Tuesday, July 05, 2016

Icons In Alcudia: Port developments - part two

The scheme to redevelop Alcudia between the fishermen's pier and the commercial port terminal is even more controversial than the Alcudiamar planned expansion. There is no potential division at the town hall on this one: it is opposed by all parties.

This area has long been the abandoned child of the Paseo Marítimo. A previous project to lengthen the paseo never took off, and so the bars and restaurants remain somewhat in the shadows of those on the pedestrianised promenade. Furthermore, the area looks abandoned, the consequence of a failure to maintain the one-time Gesa swimming-pool, the playground and the "pinaret", the small pine wood near to the terminal.

Facilities here, such as the pool, are the legacy of the Poblat Gesa that was built on the road to Alcanada opposite the old power station in the late 1950s. They were integral to that urbanisation for Gesa workers: their leisure and recreational facilities. Though these were formerly Gesa (and so therefore Endesa from 1983, when it acquired Gesa), they were always the property of the state via the Balearic Ports Authority. In 2004, an agreement between the town hall and the authority granted town hall use until 2029. This was part of the overall plan for the commercial port redevelopment. When, however, the town hall started billing the ports authority for property tax for the new terminal (in 2010), the authority responded by invoicing the town hall for the Gesa facilities. It never paid.

That's something of the background to what has been a difficult relationship between the town hall and the authority for years. There has been a great improvement since the change in regional government last year, but the redevelopment plan has renewed the clashes.

For the neutral observer, anything that improves the area would seem like a good idea. It is the detail of the improvement, though, which has caused the rows. The company awarded the contract by the authority, Marina Aucanada (Alcanada can be spelled both ways), says that the dry dock - a bone of contention - will be hidden from view, something that the town hall might be willing to accept. It doesn't accept the buildings, the inclusion of restaurants and the potential loss of part or all of the pinaret. This, the pine wood, is considered "iconic" for the people of Alcudia, says the town hall.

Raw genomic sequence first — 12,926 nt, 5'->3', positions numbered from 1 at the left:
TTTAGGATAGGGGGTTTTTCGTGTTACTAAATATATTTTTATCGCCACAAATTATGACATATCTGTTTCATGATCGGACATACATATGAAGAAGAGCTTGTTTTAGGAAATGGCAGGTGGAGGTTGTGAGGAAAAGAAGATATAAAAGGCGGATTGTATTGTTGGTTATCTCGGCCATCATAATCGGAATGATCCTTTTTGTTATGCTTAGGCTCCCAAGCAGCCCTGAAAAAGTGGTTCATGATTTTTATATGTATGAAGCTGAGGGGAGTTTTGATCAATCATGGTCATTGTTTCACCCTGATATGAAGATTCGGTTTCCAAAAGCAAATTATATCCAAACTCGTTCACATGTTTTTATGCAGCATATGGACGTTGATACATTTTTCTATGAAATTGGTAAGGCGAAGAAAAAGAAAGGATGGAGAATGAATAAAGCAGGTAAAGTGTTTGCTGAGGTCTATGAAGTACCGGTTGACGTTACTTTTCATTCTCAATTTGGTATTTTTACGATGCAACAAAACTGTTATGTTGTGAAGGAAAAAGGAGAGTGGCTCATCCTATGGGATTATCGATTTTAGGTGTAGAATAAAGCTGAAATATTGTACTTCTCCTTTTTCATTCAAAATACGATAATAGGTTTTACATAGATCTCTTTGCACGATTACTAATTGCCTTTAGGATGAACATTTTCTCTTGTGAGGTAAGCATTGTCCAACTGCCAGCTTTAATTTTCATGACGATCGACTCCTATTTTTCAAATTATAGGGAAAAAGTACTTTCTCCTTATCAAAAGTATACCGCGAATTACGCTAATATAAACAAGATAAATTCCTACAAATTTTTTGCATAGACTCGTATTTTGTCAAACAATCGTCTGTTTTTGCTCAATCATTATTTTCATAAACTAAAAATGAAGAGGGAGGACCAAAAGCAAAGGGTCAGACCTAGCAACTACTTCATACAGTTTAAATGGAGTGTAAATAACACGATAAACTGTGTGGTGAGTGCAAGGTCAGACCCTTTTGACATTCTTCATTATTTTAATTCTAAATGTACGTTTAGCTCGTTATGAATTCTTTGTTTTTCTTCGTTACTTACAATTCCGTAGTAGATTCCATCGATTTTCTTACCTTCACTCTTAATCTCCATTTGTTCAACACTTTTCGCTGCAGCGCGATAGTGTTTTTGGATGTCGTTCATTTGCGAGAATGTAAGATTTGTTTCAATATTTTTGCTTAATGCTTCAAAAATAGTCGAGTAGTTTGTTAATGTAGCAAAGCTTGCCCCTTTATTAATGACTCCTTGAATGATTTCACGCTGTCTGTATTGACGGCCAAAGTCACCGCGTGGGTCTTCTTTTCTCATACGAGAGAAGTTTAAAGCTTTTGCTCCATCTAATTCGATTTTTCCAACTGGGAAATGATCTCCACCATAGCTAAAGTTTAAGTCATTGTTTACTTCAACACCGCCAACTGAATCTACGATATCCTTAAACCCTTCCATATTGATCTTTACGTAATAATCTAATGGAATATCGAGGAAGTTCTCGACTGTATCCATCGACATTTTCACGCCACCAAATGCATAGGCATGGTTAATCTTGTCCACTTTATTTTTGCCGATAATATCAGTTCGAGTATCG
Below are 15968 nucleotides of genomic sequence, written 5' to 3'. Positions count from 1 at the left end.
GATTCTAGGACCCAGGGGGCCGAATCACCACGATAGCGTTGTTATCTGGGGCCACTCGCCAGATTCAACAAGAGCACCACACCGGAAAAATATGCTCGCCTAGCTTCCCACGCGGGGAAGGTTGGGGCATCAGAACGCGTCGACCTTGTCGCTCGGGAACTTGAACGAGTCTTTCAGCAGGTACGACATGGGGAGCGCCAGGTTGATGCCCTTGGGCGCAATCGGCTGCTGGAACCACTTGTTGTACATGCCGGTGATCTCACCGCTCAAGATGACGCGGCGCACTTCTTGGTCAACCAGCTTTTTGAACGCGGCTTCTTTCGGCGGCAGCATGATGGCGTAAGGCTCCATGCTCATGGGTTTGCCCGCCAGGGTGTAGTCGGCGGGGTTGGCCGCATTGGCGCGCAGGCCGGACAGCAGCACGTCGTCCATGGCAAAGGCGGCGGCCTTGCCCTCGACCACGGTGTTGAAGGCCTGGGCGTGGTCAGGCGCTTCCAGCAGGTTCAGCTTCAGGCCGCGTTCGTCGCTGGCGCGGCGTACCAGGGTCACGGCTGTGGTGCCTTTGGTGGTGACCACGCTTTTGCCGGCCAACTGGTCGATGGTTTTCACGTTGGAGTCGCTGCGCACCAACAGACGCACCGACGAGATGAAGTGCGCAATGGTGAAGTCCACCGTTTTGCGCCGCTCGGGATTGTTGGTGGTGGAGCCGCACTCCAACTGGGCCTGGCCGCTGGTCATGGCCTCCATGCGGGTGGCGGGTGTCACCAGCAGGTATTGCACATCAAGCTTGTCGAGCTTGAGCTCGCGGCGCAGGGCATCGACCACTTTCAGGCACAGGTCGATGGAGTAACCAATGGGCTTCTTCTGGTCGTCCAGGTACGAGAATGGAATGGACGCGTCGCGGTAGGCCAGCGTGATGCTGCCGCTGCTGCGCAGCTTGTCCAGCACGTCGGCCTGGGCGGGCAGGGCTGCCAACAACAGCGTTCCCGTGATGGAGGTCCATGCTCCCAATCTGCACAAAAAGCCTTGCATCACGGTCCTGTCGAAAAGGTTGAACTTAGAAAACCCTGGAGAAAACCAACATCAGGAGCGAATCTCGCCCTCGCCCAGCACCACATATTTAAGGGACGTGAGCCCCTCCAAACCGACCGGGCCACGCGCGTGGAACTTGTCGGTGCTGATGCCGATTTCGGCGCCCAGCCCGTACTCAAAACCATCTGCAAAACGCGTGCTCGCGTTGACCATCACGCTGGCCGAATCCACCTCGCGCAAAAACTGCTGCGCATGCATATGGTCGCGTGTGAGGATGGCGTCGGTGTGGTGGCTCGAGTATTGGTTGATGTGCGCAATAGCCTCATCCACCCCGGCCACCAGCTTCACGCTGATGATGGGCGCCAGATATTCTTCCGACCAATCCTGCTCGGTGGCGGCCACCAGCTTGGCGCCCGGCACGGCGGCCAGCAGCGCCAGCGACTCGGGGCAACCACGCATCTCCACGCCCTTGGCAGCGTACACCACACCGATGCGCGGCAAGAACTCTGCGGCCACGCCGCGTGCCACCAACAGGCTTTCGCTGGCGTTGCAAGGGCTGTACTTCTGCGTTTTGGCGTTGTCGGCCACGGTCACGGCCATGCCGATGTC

There are other "icons". Take the Lovento restaurant. So iconic is it that the square opposite (sort of a square at any rate), officially known as Quarantena, is typically referred to as Plaça Lovento. The town hall is right to wish to defend the interests of businesses which might be affected by new establishments, and Lovento is part of the port's fabric. In the past it has been patronised by members of the town hall during the sepia gastronomy fair.

These new establishments will, we are now told, be cafeterias rather than restaurants. There are categories of establishment with corresponding licences to operate. A cafeteria cannot serve lavish meals: the height of its culinary ambition is, for instance, the "plato combinado", such as steak and chips. Given this, might the authority's plan not benefit the existing restaurants by driving more people to the zone? The town hall seems only to see increased competition that would be harmful.

The state attorney has now been pulled into the affair. This is partly because a decision has to be made regarding the compatibility of the Marina Aucanada award. A challenge was lodged with the town hall by another company which highlighted the fact that 30% of Marina Aucanada's shareholding is with a company called Ocean Infrastructures Management. The wife of that company's administrator is the director of another Spanish state port - Melilla. The law covers such a potential conflict of interest and also places a limit on the level of shareholding by a senior public official - ten per cent.

When the contract was originally tendered, there were three bidders. One of them was Alcudiamar. This was ruled out for financial and competitive reasons: it would have given Alcudiamar a stranglehold on far more of the port than it already has. The other company is one with an almost identical name to the winning bidder - MarinaAlcanada (told you it can be spelled two ways). It's not been said, but it is possibly this company which filed the challenge, which has now been passed to the state attorney.

The town hall, meanwhile, has unanimously backed this challenge. It might yet be that there is a second tender process. But whatever the outcome, the redevelopment highlights the conflicts, as does the Alcudiamar scheme, that arise from a need to increase facilities for the booming nautical industry. Alcudia is very much a part of that industry. It is one that can bring additional riches to the town as well as employment and an easing of tourism seasonality. In the end, the redevelopment, if and when it goes ahead, will be decided on the impact on "icons".

Photo: The area of the port earmarked for redevelopment.

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